On the other hand, Kashyap’s segment is too self-absorbed by its need to incite fear to be read as an effective story. This tale of the paranoia of child-bearing that casts motherhood as a mental breakdown sacrifices plot for gimmicks and a consistent narrative for metaphors. The trouble is that neither are as smart as they seem. If anything, they distract from Sobhita Dhulipala’s selfless performance as a pregnant woman consumed by her own fears. Even if one were to justify Kashyap’s indulgence as his visual grammar, it’s hard to ignore the fact that the provocation is often derivative.
The dullness of these three shorts dilutes, in a sense, the urgency of a horror anthology. In the times that we live in, horror is everywhere you look – in state-sanctioned violence, in the militarisation of the police force, the othering of minorities, and in the clampdown of dissent. That, three of the most perceptive filmmakers of our country chose to look past this normalisation of dystopia and instead serve generic, outdated horror tropes is telling of Hindi cinema’s inherent reluctance to take a leap when it really matters. It’s probably why Dibakar Banerjee’s segments in these three installments have consistently stood out: the director keeps utilising the freedom of the format to not only make a film, but also a statement.
In his Ghost Stories short, Dibakar Banerje e interprets horror instead of blindly replicating it.
In his Ghost Stories short, Banerjee interprets horror instead of blindly replicating it. His zombie apocalyptic survivor tale of a man-eat-man world acts as a prescient commentary of an India that preys on its own: exploiting the suppression of voices, identities, and citizens as a weapon. The plot follows an education officer being dropped off in an isolated rural town with only two survivors – a young girl from “big town” and a boy from “small town”. There’s a communications blackout and the rest of small town is dead, victims of the cannibalistic makeover of the big town. The political subtext is right there in the methods of survival: Don’t speak, don’t move, and eat other humans. In other words, don’t protest injustice and remain a blind spectator. The spookiest moment of the film arrives in a sequence that mines abject fear by underlining just how easy it is to radicalise even the sanest of humans, culminating into a closing sequence that is chilling in its matter-of-fact approach.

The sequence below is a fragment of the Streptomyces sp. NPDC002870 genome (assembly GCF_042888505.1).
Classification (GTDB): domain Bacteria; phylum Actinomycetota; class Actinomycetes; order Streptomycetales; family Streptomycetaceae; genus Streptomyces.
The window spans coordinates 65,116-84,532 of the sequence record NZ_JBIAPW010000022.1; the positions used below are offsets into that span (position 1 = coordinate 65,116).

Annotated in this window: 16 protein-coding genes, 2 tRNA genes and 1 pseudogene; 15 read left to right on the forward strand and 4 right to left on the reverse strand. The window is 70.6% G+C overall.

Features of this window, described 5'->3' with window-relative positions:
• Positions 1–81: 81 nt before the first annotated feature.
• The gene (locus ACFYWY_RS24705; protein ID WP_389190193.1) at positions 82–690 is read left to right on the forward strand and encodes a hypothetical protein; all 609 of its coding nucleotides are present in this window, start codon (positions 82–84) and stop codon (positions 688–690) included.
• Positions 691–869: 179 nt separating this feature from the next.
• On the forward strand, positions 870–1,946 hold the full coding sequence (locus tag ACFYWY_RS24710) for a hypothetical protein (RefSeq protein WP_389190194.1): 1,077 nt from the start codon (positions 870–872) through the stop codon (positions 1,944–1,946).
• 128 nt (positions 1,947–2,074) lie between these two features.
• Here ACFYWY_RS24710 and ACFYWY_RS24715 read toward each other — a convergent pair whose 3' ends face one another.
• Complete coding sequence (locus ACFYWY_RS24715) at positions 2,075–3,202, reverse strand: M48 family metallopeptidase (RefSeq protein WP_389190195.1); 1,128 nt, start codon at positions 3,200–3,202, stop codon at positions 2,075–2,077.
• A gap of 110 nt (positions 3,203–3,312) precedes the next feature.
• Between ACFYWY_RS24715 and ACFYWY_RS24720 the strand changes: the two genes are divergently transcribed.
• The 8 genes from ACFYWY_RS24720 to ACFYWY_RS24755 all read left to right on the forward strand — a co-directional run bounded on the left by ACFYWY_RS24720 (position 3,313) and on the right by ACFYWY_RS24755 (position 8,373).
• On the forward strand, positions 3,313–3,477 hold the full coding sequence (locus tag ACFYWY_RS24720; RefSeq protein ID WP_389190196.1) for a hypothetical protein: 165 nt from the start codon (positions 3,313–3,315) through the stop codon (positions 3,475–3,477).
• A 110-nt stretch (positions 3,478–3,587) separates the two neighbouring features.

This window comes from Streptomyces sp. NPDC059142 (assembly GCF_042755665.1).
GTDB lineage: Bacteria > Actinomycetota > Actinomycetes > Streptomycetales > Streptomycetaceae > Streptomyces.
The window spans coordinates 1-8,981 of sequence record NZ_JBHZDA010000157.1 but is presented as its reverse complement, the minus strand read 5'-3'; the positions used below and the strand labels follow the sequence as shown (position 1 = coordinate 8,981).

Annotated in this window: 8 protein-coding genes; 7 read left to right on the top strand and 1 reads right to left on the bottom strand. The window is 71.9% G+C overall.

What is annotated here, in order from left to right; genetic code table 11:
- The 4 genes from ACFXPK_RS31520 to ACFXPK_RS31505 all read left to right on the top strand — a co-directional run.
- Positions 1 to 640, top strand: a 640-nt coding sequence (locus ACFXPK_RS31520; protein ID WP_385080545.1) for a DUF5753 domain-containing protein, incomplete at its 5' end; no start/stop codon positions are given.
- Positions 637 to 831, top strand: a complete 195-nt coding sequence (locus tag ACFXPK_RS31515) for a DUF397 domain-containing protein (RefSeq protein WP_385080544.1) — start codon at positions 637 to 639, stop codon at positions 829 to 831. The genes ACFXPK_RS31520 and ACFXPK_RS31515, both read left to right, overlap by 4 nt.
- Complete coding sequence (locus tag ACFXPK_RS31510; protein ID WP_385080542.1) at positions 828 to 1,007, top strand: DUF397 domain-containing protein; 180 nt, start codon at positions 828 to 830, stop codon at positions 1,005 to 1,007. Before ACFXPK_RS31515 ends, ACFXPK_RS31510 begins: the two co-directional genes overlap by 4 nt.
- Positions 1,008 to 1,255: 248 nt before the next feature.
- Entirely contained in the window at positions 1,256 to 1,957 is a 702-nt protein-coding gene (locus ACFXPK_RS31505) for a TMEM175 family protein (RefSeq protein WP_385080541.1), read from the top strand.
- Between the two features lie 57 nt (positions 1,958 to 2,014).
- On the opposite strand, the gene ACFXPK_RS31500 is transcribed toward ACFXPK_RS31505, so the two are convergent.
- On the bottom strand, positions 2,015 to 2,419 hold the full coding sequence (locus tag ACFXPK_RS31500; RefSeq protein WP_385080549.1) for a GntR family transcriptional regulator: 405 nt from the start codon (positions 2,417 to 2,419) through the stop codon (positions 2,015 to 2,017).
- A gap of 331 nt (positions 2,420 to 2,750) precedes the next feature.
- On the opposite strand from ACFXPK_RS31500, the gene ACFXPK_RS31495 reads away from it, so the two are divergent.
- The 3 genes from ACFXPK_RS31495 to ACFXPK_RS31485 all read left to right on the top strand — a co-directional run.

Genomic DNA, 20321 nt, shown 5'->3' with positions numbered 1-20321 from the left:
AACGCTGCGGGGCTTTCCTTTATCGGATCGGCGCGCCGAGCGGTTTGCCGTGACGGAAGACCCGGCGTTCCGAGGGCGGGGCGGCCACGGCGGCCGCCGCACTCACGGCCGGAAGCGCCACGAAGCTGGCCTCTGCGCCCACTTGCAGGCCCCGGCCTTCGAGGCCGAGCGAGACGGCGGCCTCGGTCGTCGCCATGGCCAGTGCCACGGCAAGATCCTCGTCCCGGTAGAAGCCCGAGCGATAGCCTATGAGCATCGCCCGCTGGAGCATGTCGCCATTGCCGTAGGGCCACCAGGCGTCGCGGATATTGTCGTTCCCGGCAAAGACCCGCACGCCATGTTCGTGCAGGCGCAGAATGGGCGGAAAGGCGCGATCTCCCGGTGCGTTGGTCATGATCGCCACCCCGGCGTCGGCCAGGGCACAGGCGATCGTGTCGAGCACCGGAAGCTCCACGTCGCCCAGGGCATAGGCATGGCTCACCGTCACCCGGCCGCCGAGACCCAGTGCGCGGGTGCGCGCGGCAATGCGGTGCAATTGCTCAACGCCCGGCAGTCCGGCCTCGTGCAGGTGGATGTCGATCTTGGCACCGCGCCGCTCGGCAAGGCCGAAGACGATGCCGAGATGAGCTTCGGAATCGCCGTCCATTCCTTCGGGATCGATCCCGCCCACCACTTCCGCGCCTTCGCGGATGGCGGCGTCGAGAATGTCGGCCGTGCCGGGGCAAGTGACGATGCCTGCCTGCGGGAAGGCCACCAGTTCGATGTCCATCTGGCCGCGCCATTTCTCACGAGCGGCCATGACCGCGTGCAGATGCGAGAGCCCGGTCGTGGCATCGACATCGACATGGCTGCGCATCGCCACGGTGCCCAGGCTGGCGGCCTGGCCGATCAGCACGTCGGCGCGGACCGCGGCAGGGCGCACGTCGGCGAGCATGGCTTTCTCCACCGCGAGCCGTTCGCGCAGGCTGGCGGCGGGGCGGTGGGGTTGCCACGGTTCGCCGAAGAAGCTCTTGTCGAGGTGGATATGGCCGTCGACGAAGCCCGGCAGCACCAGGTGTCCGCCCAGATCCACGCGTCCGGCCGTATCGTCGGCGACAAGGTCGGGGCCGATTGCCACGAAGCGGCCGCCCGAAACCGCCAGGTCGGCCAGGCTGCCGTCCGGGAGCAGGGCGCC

It is perhaps the only short out of the four – in the same fashion as Jordan Peele’s Get Out – whose subtext makes its text even richer and not the other way round. (The people who eat other humans begin losing their eyesight, a plot point that can be read as an allegory of how blind the government-endorsed perpetrators have become to their own crimes). That Banerjee manages to hint at the internet shutdown in Kashmir, mob lynchings, and the steady erasure of minorities to pave the way for a Hindu Rashtra under one hour is unquestionably commendable. But more importantly, that he takes it upon himself to remind the country that you don’t always need ghosts to live out a modern horror story, is nothing short of a miracle.
When not obsessing over TV shows, planning unaffordable vacations, or stuffing her face with french fries, Poulomi likes believing that some day her sense of humour will be darker than her under-eye circles.